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Alignment: Using the Balanced Scorecard to Create Corporate Synergies Hardcover – April 24, 2006
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Top Customer Reviews
My suggestion is to skip this book, or if you must check it out of the library or buy it used. The book you want is Kaplan and Norton's first book called "The Balanced Scorecard" which is very good and is just repeated in this book. Next I would purchase the HBR article on Strategy Maps (September 2000). Those two works cover all of what is in this book and they have a stronger implementation flavor.
Alignment is a persistent issue facing every organization and operating unit with the organization. This book does not provide the practical or actionable advice needed to give business leaders the tools and techniques need to make progress in this critical area.
If you want to know why please read on.
Kaplan and Norton are the undisputed masters of issues related to scorecards and their ideas in that area are used by leading organizations everywhere with great success. Unfortunately as they have tried to expand beyond scorecards there work in this area (this book and The Strategy-Focused Organization) have not come near the mark in my opinion.
Alignment is a critical issue in today's dynamic and changing environment. Unfortunately the authors approach alignment in a very simplistic way: create a strategy map, then create a scorecard and you will get alignment. Sorry but just using these two tools do not cut it to handle such a tough issue and this book shows it.
Like "The Strategy Focused Organization" Kaplan and Norton seek to use case studies to help illustrate their points. For that they are to be commended.Read more ›
The authors start with a wonderful story:
Imagine an eight-person shell racing up the river populated by highly trained rowers, but each with different ideas of how to achieve success. But rowing at different speeds and in different directions could cause the shell to travel in circles and perhaps capsize. The winning team invariably rows in beautiful synchronism; each rower strokes powerfully but consistently with all the others, guided by a coxswain [corporate center], who has the responsibility for pacing and steering the course of action.
Unfortunately, many firms are like an uncoordinated shell. They consist of strong business units, each populated by highly trained, experienced and motivated executives. But the efforts of the individual businesses are not coordinated.
Unsurprisingly, the authors suggest that their four scorecard perspectives on financials, customers, processes, as well as growth/learning also could be used to create organizational alignment and also find synergies, e.g.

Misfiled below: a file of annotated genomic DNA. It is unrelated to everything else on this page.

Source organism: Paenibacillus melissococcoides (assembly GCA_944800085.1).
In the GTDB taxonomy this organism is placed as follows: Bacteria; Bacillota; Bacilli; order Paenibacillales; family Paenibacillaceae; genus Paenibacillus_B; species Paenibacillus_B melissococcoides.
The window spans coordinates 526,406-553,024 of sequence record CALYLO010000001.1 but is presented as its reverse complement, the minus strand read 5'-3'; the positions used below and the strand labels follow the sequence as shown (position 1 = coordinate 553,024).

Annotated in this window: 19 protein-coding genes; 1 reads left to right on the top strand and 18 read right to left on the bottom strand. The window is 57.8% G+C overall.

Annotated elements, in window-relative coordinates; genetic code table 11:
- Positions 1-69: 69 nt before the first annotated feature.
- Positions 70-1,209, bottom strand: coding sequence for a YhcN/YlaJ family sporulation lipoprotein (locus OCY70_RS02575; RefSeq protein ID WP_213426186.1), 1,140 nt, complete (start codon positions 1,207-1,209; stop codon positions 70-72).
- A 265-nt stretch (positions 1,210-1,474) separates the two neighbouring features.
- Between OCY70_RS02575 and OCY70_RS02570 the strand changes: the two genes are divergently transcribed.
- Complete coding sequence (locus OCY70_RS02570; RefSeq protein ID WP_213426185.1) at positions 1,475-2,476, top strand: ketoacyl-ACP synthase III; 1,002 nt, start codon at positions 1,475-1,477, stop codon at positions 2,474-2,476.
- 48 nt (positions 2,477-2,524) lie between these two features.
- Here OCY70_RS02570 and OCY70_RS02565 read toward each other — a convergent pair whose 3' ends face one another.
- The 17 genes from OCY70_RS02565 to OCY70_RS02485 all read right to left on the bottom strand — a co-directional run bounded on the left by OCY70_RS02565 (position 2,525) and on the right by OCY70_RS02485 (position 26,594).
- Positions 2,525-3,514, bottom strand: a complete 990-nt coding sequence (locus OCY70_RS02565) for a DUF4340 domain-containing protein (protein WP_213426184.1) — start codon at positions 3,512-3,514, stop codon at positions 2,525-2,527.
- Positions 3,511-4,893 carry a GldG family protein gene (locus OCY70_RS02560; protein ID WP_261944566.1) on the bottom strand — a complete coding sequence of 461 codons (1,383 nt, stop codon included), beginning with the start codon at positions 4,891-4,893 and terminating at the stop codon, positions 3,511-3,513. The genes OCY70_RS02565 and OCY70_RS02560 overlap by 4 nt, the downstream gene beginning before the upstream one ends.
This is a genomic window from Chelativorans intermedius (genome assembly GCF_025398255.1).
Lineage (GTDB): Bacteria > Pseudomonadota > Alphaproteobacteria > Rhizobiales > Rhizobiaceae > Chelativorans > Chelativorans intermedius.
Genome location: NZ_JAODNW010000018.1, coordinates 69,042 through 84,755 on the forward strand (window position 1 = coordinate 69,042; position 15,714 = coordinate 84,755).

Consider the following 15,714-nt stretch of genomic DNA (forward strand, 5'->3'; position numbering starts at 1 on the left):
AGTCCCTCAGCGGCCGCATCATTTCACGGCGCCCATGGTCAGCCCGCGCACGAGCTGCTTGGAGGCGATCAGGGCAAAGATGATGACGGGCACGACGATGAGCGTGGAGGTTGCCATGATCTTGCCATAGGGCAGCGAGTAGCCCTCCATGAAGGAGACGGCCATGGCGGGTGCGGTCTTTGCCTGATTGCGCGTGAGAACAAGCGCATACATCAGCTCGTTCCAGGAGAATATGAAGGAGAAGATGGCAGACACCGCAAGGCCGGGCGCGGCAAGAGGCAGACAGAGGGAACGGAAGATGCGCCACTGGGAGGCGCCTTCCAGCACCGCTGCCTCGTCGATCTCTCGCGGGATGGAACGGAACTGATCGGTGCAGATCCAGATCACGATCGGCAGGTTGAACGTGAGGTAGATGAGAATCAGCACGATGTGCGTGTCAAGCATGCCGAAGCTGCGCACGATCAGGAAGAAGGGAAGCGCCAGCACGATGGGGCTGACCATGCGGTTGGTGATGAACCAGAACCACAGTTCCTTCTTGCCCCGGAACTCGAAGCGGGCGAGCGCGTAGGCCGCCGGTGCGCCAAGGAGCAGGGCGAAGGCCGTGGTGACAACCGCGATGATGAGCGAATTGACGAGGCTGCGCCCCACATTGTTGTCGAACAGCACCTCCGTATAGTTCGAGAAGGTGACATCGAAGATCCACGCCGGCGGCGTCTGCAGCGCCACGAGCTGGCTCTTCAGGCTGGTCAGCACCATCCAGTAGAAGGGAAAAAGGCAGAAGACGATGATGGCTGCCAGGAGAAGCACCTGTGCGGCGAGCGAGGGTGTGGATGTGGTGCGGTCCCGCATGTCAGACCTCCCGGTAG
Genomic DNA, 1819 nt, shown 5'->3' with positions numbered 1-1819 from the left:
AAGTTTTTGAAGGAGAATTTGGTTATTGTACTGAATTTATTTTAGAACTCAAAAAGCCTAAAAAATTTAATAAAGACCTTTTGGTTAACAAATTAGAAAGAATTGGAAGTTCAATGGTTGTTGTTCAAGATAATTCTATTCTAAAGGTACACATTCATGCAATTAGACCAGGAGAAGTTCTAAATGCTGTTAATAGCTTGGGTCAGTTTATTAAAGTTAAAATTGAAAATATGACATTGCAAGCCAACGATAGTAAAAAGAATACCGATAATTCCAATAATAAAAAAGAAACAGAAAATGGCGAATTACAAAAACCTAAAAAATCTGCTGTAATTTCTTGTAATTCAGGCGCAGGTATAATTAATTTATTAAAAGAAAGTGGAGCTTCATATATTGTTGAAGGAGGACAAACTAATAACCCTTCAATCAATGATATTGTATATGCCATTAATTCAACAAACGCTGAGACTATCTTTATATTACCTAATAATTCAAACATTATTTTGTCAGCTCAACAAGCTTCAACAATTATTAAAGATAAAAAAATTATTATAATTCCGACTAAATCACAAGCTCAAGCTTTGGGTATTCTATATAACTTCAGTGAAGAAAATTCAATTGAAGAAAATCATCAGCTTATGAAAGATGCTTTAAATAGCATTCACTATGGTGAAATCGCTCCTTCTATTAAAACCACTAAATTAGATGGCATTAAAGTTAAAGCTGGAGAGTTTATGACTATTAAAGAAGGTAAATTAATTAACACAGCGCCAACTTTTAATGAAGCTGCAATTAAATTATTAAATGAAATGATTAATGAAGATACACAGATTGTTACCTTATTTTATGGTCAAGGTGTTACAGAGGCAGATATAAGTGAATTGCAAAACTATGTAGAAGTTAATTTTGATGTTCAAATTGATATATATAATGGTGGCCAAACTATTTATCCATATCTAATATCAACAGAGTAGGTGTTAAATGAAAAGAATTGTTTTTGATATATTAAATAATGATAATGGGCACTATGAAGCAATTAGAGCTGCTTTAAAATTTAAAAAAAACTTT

- FINANCIAL: acquiring and integrating other firms, monitoring and governance processes, skills in negotiating with external entities (capital providers, etc.)
- CUSTOMERS: leverage common customers (cross-sales), corporate brand, common customer value propositions across the world,
- PROCESSES: exploiting core competencies in product or production technologies, sourcing or distribution skills, etc.Read more ›
1. Mobilize change through executive leadership.
2. Translate strategy into operational terms.
3. Align the organization to the strategy.
4. Motivate to make strategy everyone's job.
5. Govern to make strategy a continual process.
When gathering the information needed to write this book, Kaplan and Norton rigorously examined more than 30 organizations which include Bank of Tokyo-Mitsubishi, Citizens Schools, Hilton, IBM, Lockheed Martin, Media General, and the U.S. Army. Note how different these organizations are in terms of their respective products and services, markets, and potentialities for aligning their management processes and systems to the given strategy. I assume that the diversity of the exemplary enterprises during Kaplan and Norton's selection process was deliberate because they are convinced - as am I - that if the core principles of the Balanced Scorecard are applied effectively, any organization (regardless of its size or nature) can create highly beneficial synergies by getting its management and measurement in proper alignment with its strategy. In this book, Kaplan and Norton explain how to do that. Obviously, it is difficult to achieve such alignment and even more difficult to sustain it.Read more ›
Most Recent Customer Reviews
Making your goals visible to others in a way they and you can act on is critical. This book helps you in a practical easy to understand way.Published 5 months ago by Anne Finch
One of the actual Challenges of any Organization is how to ensure the priorities in all the functional levels, how to make your company strategical focused through the... Read morePublished 23 months ago by Pedro Lopez
THAT'S WHAT I WANT, IT'S HARD TO READ BUT A NICE BOOK. IT'S GOOD FOR SOMEBODY WHO WANT TO LEARN DEEP ABOUT BALANCED SCORECARD.Published on December 2, 2013 by Minjie
Kaplan knows best how to describe issues within corporates and how to address them better. Alignment is very insightful for driving your company's departments and employees to... Read morePublished on December 8, 2012 by Muneer Muhamed
It was a great book that help me to develop business strategy and align the resources including performance tracking.Published on November 4, 2009 by Seksan
Emphasizes the communications component of BSC implementation and management. In many cases, it is a rehash of the other Kaplan and Norton works. This isn't a bad thing, however. Read morePublished on February 13, 2009 by Edward J. Barton
I was very pleased with the product and the top of the line service provided.Published on June 1, 2008 by Eleanor Roosevelt "Nana"
This book builds on and supplements earlier works by Kaplan and Norton on 'Balanced Scorecard'.
The issue of alignment of those functions seen as corporate can be a... Read more